Beachcomber’ is something of a gentler track with an atmospheric introduction complete with waves from the cymbals and the keys on this one all point to a place of calm and refuge. It is followed by the NJE version of Hendrix’s ‘ Voodoo Child’ which introduces itself with a short clicky percussive riff before the saxes and bass join to drive this track forward – and driven it is. Funkiness, jazzy swing and mesmeric saxophone soaring over the top, which just gets better and better as the track evolves. The sax on this track shows just why Terry Edwards has come to the fore as one of the UK’s most versatile and dexterous saxophone players. A good track anyhow and one which Hendrix himself only really let the theme through in early recordings like Stockholm in 1969 but here in one track the melody is given centre stage and yet Terry Edwards also manages to get loose tongued, let rip free playing seamlessly alongside note perfect thematic playing over drums and bass lines which are taught, tense and supportive.
‘Acoustic Pt 1&2′ is lighter to begin with at least but soon Terry is taken by the muse and develops the sax part into something extra. The drums on this track are excellent, and the solo sublime. Throughout they are perfectly timed as a foil to the playful themes which the sax develops and runs with, taking them gleefully all over the place in tuneful and glissando exploration in conversation with the bass. ‘Knife Edge’ is simply glorious with the theme established from the start but then, what Terry Edwards does with it is simply extraordinary and includes some sax riffs played with such loose, reedy toned sharpness that could cut glass. Yet, it follows enough of a chordal progression you almost know where it is going even when the free blowing sections are interjected there because the musicality is intrinsic. The highlight track of the album if forced to choose, for the way complete organised chaos is expertly delivered around the theme. Totally wonderful. The final track is ‘ We Three Kings! and yes, it is a play on the familiar carol, for a while anyhow and then it takes on another life which ends up very little to do with the carol apart from the key and basic chords.
Some pretty sharp editing has gone into the tracks and I if I am honest I could have done without the electronica voices on one or two tracks but it takes nothing away from the sense of energetic and frenetic enjoyment of the musicians. You can hear the influences of Madness, Blockheads and 80s rock with a hefty jazz-based influence and you can relate to the essences which have also influenced many other great outfits like Moon Hooch, Binker and Moses and fellow young players yet NJE virtually illuminate the path along which others may follow, diverging as they will. There is familiarity in the style of Terry Edward’s playing and the drum delivery of Simon Charterton but it is just that, familiar without being boring. Rather, it touches a comforting place in the brain from whence you just know so any good tracks come and there is a difference between playing and feeling music which this ensemble get across par excellence. Here, many of the essences of the great music come to the fore and you touch them as you listen, each one a familiar echo of something you once heard and loved. Somehow NJE take many of those elements and present them as a cohesive whole, making this album a must play.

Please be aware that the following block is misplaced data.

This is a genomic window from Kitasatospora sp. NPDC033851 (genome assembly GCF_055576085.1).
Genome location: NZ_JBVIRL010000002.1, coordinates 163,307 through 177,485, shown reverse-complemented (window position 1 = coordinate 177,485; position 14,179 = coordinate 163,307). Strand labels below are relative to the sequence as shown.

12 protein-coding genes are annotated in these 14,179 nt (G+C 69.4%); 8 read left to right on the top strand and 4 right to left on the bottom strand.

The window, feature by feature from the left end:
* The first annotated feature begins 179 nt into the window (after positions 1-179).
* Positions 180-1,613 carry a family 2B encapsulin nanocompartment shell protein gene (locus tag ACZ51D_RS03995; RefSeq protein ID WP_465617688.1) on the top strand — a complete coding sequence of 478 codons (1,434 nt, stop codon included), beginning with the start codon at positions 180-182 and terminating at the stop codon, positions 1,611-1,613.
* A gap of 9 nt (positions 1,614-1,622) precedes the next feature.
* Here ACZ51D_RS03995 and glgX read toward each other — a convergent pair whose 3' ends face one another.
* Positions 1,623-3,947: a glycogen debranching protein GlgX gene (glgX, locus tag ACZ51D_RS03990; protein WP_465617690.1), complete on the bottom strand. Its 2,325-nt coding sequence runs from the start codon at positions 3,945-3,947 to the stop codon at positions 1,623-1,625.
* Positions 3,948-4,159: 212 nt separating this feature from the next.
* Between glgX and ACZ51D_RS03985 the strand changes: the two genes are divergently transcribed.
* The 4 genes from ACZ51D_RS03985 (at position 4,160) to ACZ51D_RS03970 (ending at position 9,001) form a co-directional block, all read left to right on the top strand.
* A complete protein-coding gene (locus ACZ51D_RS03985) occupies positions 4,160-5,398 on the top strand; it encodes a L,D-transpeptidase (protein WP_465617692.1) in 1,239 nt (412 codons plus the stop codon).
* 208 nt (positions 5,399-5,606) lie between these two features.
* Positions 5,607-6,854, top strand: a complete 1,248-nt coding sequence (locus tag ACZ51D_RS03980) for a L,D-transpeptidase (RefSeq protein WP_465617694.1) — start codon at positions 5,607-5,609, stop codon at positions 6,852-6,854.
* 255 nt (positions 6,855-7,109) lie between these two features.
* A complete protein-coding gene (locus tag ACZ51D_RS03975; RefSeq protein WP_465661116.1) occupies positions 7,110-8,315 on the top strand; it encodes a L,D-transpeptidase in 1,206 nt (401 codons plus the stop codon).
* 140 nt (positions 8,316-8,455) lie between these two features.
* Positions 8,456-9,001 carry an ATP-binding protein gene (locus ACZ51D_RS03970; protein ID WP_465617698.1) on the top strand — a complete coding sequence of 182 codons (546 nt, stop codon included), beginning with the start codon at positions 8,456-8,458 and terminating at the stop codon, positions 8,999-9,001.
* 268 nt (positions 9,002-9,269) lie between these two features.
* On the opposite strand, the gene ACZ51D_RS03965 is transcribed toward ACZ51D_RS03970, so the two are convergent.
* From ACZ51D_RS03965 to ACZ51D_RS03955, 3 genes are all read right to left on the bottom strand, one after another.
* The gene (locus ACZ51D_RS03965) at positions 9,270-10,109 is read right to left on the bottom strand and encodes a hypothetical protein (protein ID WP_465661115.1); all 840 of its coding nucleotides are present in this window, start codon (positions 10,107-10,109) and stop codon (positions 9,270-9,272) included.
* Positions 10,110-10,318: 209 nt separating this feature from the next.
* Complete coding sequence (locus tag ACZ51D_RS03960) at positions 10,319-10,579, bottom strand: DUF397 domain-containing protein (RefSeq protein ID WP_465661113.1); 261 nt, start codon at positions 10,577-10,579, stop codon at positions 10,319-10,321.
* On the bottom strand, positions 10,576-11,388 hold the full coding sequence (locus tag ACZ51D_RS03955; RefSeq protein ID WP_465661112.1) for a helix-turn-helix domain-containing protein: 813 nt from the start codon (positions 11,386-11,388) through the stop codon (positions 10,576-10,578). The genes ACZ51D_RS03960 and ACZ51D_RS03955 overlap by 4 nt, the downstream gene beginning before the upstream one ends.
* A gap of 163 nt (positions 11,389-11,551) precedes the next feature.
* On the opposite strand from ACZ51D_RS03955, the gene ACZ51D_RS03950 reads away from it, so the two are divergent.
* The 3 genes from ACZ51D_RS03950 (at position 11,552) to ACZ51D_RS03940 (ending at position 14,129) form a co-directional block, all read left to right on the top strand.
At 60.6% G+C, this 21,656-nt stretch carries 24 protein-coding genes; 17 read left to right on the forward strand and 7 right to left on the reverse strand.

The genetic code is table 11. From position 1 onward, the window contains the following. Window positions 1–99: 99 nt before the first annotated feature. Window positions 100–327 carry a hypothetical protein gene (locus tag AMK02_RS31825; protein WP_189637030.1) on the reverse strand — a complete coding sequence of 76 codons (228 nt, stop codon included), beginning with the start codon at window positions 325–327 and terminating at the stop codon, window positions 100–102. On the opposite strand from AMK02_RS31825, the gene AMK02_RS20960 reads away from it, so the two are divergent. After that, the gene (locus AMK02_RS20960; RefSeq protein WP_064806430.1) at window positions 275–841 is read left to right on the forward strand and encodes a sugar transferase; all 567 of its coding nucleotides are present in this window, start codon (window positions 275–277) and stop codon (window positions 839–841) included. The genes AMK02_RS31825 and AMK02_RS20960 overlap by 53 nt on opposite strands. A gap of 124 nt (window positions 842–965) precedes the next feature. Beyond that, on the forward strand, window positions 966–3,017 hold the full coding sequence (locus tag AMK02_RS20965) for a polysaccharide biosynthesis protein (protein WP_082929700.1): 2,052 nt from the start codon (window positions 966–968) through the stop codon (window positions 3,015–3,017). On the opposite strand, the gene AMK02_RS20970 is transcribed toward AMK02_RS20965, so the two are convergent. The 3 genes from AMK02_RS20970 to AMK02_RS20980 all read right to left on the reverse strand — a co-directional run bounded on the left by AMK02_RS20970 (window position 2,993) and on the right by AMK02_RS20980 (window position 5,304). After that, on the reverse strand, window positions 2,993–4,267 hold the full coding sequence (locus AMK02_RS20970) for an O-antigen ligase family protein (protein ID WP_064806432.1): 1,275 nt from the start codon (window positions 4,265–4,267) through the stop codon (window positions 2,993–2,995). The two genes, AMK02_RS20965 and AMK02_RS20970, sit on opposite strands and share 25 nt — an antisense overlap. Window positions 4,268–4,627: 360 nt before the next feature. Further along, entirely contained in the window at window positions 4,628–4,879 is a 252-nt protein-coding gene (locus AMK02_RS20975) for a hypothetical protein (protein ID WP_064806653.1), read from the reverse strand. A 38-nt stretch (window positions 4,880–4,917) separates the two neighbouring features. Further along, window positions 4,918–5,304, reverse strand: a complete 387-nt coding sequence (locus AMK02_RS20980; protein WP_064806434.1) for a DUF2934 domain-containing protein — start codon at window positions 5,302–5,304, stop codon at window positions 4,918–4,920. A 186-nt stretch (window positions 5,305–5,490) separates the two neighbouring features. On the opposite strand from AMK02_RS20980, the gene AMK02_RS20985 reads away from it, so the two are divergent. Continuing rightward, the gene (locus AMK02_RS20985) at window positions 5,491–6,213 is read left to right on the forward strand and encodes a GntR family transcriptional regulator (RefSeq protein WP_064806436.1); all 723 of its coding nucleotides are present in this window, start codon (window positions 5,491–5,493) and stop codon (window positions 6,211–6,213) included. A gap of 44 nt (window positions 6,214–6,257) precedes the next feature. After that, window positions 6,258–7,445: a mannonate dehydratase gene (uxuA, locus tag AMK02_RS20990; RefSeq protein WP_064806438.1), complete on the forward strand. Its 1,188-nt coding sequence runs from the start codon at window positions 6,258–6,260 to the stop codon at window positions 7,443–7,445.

The only drawback to this music is there is no putting it on whilst you do a bit of writing or anything else. Time and again it completely distracts, entrances and totally engages. Sublime music, delivered direct from all the players.
Terry told me NJE ever intended to make a CD but they did so because people seemed to like what they did and wanted a CD. My reaction after hearing this is more power to the people. First class musicians delivering first class music. What’s not to love?
Text: Sammy Stein
Images: The NJE Facebook & Shelley
YT Video: Terry Edwards
Cat No: FIT066CD
Release date: 1 September 2017
Airplay: ‘Voodoo Child’ (track 8)